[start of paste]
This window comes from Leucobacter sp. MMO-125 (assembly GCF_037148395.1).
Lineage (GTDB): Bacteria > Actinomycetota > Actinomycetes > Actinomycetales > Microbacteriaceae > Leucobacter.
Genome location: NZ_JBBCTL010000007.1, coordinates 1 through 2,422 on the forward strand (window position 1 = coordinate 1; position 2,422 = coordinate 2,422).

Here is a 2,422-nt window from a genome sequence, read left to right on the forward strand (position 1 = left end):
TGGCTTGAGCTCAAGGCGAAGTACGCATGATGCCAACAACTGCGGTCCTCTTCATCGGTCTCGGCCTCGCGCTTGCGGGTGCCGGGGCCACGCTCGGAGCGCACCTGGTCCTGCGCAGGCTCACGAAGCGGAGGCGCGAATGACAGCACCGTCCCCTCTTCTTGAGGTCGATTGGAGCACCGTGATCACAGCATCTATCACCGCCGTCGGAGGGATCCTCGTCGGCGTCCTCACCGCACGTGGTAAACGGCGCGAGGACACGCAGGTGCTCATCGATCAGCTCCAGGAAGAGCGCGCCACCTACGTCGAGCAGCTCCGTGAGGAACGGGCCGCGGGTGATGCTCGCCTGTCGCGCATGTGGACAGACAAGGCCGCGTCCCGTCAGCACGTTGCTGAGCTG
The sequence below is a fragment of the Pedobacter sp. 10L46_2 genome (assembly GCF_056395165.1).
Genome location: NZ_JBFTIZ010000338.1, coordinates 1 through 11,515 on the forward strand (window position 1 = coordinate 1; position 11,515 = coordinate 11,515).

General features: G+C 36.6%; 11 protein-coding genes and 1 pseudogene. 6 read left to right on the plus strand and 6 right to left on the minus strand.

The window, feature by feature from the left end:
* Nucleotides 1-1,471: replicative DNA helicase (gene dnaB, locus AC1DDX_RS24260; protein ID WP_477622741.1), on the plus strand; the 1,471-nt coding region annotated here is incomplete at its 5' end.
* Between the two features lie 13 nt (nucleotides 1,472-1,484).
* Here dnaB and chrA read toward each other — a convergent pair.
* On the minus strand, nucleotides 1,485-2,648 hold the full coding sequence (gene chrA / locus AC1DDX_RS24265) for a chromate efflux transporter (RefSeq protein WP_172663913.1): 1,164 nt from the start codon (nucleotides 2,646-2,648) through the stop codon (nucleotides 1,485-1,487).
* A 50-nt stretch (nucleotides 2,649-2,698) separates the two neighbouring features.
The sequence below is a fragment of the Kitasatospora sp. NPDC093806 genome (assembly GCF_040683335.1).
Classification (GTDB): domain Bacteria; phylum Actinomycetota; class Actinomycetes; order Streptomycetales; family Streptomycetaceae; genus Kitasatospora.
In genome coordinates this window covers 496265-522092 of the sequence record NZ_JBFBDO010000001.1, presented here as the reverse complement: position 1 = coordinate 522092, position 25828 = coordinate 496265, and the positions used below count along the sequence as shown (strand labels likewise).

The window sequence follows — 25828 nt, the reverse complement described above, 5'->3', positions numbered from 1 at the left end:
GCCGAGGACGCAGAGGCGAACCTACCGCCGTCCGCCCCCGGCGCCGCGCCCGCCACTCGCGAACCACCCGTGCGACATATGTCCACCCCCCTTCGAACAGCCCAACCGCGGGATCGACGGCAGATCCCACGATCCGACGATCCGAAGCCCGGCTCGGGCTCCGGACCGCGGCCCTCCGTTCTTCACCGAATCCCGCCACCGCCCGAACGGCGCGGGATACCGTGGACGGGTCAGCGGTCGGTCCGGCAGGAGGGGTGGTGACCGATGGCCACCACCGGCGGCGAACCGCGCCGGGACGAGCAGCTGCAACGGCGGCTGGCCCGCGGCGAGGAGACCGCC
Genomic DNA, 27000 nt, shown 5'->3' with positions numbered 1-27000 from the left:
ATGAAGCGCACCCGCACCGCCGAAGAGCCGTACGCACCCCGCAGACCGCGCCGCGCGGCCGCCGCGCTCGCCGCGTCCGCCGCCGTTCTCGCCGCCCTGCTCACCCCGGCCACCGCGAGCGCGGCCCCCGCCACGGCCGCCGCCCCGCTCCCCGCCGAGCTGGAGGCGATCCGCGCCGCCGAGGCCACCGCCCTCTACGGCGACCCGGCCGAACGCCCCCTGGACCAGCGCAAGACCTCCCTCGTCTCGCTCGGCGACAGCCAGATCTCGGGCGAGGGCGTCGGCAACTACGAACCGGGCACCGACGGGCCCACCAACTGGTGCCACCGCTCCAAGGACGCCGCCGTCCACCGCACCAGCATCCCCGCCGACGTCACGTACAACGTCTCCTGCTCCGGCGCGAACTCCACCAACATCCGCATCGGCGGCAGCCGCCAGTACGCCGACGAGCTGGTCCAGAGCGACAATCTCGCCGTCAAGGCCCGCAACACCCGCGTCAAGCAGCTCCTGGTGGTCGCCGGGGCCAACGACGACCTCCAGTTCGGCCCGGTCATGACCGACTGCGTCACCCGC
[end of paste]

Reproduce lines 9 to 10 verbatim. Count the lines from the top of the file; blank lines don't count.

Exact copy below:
The window, feature by feature from the left end:
* Nucleotides 1-1,471: replicative DNA helicase (gene dnaB, locus AC1DDX_RS24260; protein ID WP_477622741.1), on the plus strand; the 1,471-nt coding region annotated here is incomplete at its 5' end.